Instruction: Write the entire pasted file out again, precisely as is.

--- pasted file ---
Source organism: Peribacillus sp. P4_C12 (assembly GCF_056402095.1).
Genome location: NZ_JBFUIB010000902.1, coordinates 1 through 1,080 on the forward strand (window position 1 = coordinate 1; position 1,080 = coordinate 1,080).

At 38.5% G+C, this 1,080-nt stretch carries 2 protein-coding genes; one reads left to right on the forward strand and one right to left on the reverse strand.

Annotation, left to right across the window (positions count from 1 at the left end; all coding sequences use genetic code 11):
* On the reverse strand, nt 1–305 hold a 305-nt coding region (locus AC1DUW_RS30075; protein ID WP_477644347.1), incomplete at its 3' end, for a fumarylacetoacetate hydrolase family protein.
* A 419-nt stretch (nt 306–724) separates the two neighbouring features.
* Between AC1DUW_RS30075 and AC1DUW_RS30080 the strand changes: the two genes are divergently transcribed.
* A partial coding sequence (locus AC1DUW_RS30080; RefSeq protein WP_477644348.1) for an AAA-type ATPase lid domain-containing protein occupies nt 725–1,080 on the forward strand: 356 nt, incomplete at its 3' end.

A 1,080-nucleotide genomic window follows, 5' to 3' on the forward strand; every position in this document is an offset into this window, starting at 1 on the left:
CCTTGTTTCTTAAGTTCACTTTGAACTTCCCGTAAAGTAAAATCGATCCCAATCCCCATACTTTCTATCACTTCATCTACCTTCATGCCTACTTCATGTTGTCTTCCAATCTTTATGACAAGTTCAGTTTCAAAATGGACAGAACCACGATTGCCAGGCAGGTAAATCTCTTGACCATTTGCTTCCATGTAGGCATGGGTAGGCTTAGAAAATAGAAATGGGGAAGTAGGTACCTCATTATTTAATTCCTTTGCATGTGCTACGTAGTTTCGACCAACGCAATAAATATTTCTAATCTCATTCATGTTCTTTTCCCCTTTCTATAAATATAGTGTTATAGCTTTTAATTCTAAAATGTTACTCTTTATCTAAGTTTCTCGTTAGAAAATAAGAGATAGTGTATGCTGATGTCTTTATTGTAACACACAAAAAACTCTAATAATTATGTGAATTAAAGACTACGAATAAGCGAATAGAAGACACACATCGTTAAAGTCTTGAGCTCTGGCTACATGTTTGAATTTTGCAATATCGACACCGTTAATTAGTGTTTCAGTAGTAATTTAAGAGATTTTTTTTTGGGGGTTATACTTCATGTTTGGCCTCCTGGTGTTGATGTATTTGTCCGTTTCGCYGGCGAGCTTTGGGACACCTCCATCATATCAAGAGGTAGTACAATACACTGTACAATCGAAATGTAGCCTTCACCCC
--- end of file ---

Source organism: Peribacillus sp. P4_C12 (assembly GCF_056402095.1).
Genome location: NZ_JBFUIB010000902.1, coordinates 1 through 1,080 on the forward strand (window position 1 = coordinate 1; position 1,080 = coordinate 1,080).

At 38.5% G+C, this 1,080-nt stretch carries 2 protein-coding genes; one reads left to right on the forward strand and one right to left on the reverse strand.

Annotation, left to right across the window (positions count from 1 at the left end; all coding sequences use genetic code 11):
* On the reverse strand, nt 1–305 hold a 305-nt coding region (locus AC1DUW_RS30075; protein ID WP_477644347.1), incomplete at its 3' end, for a fumarylacetoacetate hydrolase family protein.
* A 419-nt stretch (nt 306–724) separates the two neighbouring features.
* Between AC1DUW_RS30075 and AC1DUW_RS30080 the strand changes: the two genes are divergently transcribed.
* A partial coding sequence (locus AC1DUW_RS30080; RefSeq protein WP_477644348.1) for an AAA-type ATPase lid domain-containing protein occupies nt 725–1,080 on the forward strand: 356 nt, incomplete at its 3' end.

A 1,080-nucleotide genomic window follows, 5' to 3' on the forward strand; every position in this document is an offset into this window, starting at 1 on the left:
CCTTGTTTCTTAAGTTCACTTTGAACTTCCCGTAAAGTAAAATCGATCCCAATCCCCATACTTTCTATCACTTCATCTACCTTCATGCCTACTTCATGTTGTCTTCCAATCTTTATGACAAGTTCAGTTTCAAAATGGACAGAACCACGATTGCCAGGCAGGTAAATCTCTTGACCATTTGCTTCCATGTAGGCATGGGTAGGCTTAGAAAATAGAAATGGGGAAGTAGGTACCTCATTATTTAATTCCTTTGCATGTGCTACGTAGTTTCGACCAACGCAATAAATATTTCTAATCTCATTCATGTTCTTTTCCCCTTTCTATAAATATAGTGTTATAGCTTTTAATTCTAAAATGTTACTCTTTATCTAAGTTTCTCGTTAGAAAATAAGAGATAGTGTATGCTGATGTCTTTATTGTAACACACAAAAAACTCTAATAATTATGTGAATTAAAGACTACGAATAAGCGAATAGAAGACACACATCGTTAAAGTCTTGAGCTCTGGCTACATGTTTGAATTTTGCAATATCGACACCGTTAATTAGTGTTTCAGTAGTAATTTAAGAGATTTTTTTTTGGGGGTTATACTTCATGTTTGGCCTCCTGGTGTTGATGTATTTGTCCGTTTCGCYGGCGAGCTTTGGGACACCTCCATCATATCAAGAGGTAGTACAATACACTGTACAATCGAAATGTAGCCTTCACCCC